Damaging cold weather
Published 9:08 pm Friday, January 19, 2018
My wife and I were welcomed back to Georgia after spending a week in the Caribbean to 32 degrees Fahrenheit this morning. As shocking the cold temperatures are to us, it is equally shocking to the plants in our landscape.
How well will our plants survive this cold weather? It really depends on how cold hardy the trees, shrubs and plants that are in your landscape. If you have a variety of native plants or plants purchased from reputable local garden centers and nurseries, you should be safe. If your plants came from warmer climates such as Florida, California or southern Texas, you may be in trouble.
According to the American Horticulture Society plant hardiness zone map, Troup County may experience low temperatures that range from 5 to 10 degrees Farenheit. Trying to keep a palm tree alive on the back deck is a risky proposition in these temperatures. Hardiness is the ability of a plant to adapt to average minimum and maximum temperatures of a region. With the onset of frosts, plants become more hardened. What disrupts this cycle is a period of warm weather preceding extremely cold weather.
If your plants have been placed in proper locations, their chance of survival increases. If you place shrubs like azaleas and camellias in an understory location protected from the sun and wind they will do well rather than in sunny, exposed locations.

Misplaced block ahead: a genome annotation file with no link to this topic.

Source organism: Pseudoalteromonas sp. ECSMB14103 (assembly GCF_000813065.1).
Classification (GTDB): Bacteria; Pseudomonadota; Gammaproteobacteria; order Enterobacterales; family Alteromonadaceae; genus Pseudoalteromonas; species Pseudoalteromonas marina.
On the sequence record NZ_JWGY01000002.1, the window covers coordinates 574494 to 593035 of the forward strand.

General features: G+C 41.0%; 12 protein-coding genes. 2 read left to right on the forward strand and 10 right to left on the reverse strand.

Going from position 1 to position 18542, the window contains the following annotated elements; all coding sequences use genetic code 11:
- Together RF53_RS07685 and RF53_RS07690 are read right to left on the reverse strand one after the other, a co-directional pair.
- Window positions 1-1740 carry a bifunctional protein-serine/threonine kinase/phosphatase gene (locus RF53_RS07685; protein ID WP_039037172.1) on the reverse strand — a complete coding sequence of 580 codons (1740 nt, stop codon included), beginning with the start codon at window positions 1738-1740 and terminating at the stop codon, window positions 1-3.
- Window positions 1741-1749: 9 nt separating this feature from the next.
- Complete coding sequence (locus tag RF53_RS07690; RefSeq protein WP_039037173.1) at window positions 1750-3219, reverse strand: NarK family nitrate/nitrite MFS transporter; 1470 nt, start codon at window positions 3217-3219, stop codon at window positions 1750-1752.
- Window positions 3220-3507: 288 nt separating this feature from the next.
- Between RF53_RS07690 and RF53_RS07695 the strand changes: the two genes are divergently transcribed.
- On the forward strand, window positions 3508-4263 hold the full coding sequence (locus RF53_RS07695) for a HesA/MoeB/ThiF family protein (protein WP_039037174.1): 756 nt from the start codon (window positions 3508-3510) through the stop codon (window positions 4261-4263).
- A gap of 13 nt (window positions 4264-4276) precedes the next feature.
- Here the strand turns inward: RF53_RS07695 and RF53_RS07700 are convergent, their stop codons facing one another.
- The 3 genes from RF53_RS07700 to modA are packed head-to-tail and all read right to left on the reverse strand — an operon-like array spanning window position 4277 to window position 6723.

Taking care that the plants have been mulched, watered, fertilized, pruned and sprayed properly during the growing season is very important. Plants have to be in good shape to survive rough, winter conditions.
It may take a while to see the effects of cold damage. What you may see now is bronzing of the foliage a few days after extreme cold. Some plant leaves may turn purple to a sudden chill and that is perfectly normal. Privet, ligustrum and camellia respond this way.
Frozen, dead foliage turns brown. You can try the scratch test with your thumbnail. When you scratch the bark and it is white or green, the wood is still alive. If brown or brittle, the branch has bit the dust.
What can be done right now? Roots are very susceptible to cold damage so make sure that all your plants have a three to five-inch layer of mulch. Mulch acts like insulation and protects the roots from rapid temperature fluctuations.
Wait to prune until March to shape summer-blooming plants and evergreens. Spring blooming plants such as azaleas, spirea and forsythia should be pruned after flowering.
Pruning stimulates new growth which may easily be damaged by cold.
Also, wait until late March or April to fertilize or until the danger of freezing has passed. Like pruning, fertilizer stimulates growth that can be damaged by cold.
Covering tender plants with blankets or sheets may help to reduce frost and cold damage. You may have to prop them up with sticks or poles. This prevents limb breakage. To protect special plants this may work but it may not be practical for all plants. Plastic is also an option but must be removed during sunny or warm days to prevent heat damage.
To prevent thin barked trees from cracking during cold weather, the trunks can be wrapped with materials that can be purchased from local garden centers and nurseries.
What’s going on in Extension?
January 30: Egg Candling Class, no charge, Harris County Extension Office. Call Martha at (706) 628-4824 register. Georgia Department of Ag is teaching the class. Bring valid identification.
If you have any questions or concerns, stop by or call the office.
Brian Maddy is the ANR Agent for Troup County Extension. The Troup County Extension office is located at 144 Sam Walker Drive, LaGrange. 30240 (706) 883-1675. Monday – Friday 8 a.m. to noon and from 1 to 5 p.m.